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But those other software makers probably have bought into registering for a digital certificate, such as Code Signing Certificate, or verified by a trusted software provider. Without those, trying to do a live install would make us look even more suspicious. It would be reasonable for Microsoft or Apple to ban Gramps as a potential maker of malware.

I have never asked them, but many of the software I use are Open-Source free single person (or small groups) projects…

But the point wasn’t the certificate, the point is that there many open-source projects that use in-software updater.

I just assumed you knew I was talking about open-source software in a discourse group for an open-source project…

Since python isn’t a compiled language, then something like TNG does would work. It downloads a text file that says open file go to line 33, replace or insert this line of code. Just pop up a warning to backup database before it performs the update. I was thinking this would help people who are not into programing to ensure that any bug fixes are installed instead of waiting for a new version to come out. If there are a lot of changes, then do a new install. The only problem I see is the protection level for the folders in linux or windows unless gramps is installed in home or user directories to allow the changes.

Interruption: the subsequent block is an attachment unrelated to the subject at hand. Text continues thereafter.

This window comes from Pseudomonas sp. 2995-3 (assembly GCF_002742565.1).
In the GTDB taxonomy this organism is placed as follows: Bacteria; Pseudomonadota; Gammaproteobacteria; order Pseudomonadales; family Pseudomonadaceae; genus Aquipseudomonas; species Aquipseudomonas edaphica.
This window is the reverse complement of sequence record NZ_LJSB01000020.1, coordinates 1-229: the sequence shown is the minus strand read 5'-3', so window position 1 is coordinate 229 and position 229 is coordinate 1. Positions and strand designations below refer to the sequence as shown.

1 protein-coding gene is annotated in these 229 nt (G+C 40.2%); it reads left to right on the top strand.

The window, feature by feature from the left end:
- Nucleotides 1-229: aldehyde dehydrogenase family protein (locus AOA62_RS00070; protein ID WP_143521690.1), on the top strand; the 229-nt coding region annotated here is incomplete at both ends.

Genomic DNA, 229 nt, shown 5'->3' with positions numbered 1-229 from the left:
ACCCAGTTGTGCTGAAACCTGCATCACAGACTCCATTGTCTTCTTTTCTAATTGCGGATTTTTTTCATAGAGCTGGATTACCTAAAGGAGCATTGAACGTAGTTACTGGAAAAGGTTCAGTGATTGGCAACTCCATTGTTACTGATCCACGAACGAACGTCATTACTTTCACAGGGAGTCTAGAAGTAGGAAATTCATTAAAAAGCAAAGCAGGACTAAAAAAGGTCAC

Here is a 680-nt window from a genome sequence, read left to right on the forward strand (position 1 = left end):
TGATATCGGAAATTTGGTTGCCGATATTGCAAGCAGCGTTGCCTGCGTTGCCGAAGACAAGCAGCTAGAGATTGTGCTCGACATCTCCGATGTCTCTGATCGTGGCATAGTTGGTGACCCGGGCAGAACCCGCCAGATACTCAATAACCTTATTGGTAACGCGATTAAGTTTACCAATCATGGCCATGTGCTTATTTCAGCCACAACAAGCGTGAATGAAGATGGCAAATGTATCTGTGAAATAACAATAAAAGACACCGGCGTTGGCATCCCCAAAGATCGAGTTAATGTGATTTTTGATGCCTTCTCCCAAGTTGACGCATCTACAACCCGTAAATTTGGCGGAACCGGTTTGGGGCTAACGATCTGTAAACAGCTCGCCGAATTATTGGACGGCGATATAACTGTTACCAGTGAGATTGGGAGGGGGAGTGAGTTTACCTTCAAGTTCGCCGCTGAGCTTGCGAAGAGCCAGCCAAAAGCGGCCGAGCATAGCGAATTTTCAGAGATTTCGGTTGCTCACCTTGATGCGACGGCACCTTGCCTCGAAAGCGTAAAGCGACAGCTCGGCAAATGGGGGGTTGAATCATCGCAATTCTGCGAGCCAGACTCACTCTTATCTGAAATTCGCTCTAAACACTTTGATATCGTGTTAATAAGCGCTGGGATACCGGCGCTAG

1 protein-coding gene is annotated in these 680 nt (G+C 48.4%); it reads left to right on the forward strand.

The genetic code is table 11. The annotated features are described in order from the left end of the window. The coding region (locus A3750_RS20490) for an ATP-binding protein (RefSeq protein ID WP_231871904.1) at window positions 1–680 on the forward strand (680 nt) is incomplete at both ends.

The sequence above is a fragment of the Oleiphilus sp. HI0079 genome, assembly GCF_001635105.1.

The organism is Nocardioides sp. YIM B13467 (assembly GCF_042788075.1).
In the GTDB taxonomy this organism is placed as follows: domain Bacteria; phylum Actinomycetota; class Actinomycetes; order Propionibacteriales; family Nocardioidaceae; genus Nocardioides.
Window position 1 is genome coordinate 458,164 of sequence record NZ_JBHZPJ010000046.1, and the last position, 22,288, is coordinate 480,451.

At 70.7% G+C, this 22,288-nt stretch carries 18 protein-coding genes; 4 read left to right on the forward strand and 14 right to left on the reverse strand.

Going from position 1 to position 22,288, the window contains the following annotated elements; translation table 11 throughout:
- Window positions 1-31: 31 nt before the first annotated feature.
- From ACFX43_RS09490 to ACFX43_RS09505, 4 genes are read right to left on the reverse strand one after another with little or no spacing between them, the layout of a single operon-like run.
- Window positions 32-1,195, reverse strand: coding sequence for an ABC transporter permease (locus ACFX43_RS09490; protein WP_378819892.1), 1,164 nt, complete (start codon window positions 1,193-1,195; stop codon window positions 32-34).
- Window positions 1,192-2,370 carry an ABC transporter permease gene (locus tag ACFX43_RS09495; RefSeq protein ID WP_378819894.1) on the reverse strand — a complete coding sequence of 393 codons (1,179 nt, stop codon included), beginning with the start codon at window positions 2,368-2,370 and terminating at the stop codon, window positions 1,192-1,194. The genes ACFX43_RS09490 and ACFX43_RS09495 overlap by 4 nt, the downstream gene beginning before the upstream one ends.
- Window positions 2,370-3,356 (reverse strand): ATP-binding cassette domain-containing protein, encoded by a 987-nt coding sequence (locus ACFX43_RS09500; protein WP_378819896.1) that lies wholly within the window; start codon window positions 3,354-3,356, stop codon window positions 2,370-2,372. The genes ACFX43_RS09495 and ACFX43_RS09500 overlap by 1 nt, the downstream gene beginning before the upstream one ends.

This isn’t a facility that we would want to provide. If an update is important then we will release a maintenance update.

I’m happy with way updates are done. My database is too important to me for automated updates. Microsoft does the automated updates and I have had bad things happen.


Thanks for the clarification.

Perhaps you can can provide an example? A sole person project wouldn’t match up to our organization structure. But if there is another loosely (not incorporated) associated group who found a way around the difficulties, then we could benefit by learning from them.

The project’s barriers from executing a contract has also precluded it from even trying to work with FamilySearch (which requires executing their Compatible Product Affiliate Agreement, Security Accessment, and the Production App Key Request and Use Agreement) or Ancestry. It would be useful to learn if there is a way around that barrier without the hoops of incorporating.

I know a couple of one person projects that provide automatic update checks, and FreeFileSync is an example. There are some genealogy tools that provide such checks too, like FTAnalyzer, and Genealogica Grafica, but in all these cases, actually updating the software means downloading a Windows installer, and let that have its way. FreeFileSync has installers for Linux and macOS too, just like we have for Gramps.

RootsMagic, not open source, can update itself, when I let it, which simply means that it downloads a new installer, shuts down itself, and then starts the installer, which can start the program after it’s done, and that works. And that’s just as far as I would allow a program to go.

One might think that Gramps can patch itself by downloading and installing Python text differences, but since the code lives in protected space, that still means something like running ‘git patch’ as admin or super user, and if that goes wrong, you have a dead Gramps, which is hard to revive.

For this reason, I will always prefer to have a full installer for critical updates, with full meaning that it just overwrites everything in the installation directories. It requires more bandwith to download, but it can save hours of work, so I think it’s worth it to keep things the way that we do now.